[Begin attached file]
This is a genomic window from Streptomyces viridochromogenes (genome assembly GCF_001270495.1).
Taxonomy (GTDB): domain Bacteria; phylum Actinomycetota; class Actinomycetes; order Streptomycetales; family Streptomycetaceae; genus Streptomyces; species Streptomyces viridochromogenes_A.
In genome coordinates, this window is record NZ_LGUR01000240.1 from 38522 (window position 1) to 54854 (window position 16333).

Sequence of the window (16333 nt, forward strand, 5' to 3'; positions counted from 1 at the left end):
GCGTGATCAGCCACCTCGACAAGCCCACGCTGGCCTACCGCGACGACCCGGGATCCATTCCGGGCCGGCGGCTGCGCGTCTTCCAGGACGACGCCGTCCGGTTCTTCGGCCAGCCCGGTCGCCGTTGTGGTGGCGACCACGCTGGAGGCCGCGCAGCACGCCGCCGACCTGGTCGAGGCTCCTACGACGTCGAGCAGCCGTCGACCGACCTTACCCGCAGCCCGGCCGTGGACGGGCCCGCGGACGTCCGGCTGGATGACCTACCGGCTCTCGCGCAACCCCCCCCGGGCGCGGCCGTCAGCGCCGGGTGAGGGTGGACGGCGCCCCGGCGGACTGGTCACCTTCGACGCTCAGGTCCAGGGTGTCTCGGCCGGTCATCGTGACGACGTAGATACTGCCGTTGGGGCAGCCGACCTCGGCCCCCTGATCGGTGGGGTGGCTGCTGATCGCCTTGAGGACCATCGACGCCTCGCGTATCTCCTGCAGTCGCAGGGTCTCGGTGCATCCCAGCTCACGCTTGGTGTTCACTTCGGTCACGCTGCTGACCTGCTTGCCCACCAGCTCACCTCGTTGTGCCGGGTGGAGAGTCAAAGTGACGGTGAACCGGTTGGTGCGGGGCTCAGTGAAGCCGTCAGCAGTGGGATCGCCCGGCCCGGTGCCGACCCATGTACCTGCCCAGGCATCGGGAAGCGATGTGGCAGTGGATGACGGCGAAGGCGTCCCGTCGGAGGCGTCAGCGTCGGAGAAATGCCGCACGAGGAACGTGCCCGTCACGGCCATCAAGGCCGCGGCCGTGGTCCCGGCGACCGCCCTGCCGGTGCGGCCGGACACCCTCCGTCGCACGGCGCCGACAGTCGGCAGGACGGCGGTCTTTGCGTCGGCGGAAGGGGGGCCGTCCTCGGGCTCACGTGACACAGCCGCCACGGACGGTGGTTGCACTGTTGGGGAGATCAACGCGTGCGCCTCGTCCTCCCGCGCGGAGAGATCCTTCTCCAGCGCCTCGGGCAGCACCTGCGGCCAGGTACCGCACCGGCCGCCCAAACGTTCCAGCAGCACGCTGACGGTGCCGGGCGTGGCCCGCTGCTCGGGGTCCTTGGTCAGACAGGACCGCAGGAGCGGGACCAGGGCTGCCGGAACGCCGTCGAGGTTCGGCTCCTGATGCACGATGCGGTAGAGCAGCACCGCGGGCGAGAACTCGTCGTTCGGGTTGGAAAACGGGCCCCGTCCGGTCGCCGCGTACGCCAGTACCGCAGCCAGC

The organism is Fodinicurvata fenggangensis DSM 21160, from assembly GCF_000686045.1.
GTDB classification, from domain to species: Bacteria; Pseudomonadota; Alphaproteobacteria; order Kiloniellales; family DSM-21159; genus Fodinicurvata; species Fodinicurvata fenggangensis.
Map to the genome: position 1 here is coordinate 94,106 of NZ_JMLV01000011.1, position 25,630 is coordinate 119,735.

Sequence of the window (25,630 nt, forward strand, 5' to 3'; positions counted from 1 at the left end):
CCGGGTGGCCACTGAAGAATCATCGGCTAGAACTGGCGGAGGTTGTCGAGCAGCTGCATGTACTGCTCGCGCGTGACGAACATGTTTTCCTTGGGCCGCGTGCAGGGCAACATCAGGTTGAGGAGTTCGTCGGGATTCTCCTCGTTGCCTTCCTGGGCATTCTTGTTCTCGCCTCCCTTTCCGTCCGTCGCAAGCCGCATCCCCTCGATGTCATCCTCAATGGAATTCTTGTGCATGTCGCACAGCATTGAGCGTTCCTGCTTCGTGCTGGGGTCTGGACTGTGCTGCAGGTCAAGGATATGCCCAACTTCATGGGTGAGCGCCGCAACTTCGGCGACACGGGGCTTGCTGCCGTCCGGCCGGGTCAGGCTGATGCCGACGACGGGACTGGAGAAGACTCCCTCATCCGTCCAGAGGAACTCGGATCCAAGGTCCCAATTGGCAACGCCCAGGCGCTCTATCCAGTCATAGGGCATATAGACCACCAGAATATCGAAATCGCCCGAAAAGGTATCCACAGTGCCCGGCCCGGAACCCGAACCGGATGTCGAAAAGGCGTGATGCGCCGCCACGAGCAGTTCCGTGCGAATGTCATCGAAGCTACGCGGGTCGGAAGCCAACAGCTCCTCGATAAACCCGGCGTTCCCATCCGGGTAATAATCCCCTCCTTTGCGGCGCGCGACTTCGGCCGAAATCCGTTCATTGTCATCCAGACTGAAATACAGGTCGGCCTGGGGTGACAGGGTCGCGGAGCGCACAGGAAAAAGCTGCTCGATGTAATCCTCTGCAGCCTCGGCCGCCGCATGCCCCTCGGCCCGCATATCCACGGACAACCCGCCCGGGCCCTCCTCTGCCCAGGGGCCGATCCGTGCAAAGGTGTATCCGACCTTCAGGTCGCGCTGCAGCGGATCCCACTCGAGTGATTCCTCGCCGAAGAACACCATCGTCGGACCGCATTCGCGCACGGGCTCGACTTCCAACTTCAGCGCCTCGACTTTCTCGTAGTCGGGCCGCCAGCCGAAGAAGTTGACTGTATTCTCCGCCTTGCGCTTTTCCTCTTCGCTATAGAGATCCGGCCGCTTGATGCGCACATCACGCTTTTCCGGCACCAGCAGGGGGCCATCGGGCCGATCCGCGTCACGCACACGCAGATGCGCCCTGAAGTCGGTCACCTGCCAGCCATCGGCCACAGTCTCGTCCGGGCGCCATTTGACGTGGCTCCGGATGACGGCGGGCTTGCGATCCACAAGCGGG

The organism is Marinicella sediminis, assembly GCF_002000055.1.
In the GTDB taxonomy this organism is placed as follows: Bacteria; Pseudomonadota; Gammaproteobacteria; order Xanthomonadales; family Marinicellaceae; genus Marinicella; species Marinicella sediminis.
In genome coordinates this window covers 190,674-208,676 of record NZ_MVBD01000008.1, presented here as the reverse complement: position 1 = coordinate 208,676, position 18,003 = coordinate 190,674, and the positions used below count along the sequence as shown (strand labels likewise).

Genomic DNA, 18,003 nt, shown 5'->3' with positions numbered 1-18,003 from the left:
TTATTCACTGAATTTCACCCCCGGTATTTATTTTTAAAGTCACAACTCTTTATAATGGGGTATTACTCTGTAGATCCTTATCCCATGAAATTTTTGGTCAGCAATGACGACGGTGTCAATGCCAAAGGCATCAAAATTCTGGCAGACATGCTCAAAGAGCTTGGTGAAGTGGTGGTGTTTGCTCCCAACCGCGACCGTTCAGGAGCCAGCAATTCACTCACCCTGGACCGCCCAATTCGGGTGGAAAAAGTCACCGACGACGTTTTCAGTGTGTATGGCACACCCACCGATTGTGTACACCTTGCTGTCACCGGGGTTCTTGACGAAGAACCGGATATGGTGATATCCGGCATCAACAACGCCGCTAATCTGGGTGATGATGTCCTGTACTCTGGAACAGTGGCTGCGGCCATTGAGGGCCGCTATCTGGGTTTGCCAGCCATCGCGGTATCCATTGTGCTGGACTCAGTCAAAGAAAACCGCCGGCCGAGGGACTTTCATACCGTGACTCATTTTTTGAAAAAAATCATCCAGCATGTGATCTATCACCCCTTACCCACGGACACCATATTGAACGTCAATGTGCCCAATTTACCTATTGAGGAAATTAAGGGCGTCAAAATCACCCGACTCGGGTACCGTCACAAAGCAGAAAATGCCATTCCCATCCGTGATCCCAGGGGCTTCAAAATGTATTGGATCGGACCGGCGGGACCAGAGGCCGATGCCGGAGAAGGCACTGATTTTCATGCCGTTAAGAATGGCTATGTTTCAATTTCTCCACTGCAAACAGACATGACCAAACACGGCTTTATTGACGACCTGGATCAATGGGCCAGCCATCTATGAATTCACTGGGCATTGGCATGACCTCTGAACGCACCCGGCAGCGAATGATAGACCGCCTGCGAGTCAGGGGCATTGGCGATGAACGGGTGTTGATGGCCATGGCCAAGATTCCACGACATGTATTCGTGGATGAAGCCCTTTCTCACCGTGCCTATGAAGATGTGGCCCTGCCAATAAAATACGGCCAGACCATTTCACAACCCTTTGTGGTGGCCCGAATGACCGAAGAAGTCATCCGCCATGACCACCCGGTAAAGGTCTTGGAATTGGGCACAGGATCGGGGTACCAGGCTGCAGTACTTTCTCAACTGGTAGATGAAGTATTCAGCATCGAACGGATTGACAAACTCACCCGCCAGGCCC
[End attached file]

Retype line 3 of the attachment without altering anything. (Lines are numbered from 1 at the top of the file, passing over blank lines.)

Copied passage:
In genome coordinates, this window is record NZ_LGUR01000240.1 from 38522 (window position 1) to 54854 (window position 16333).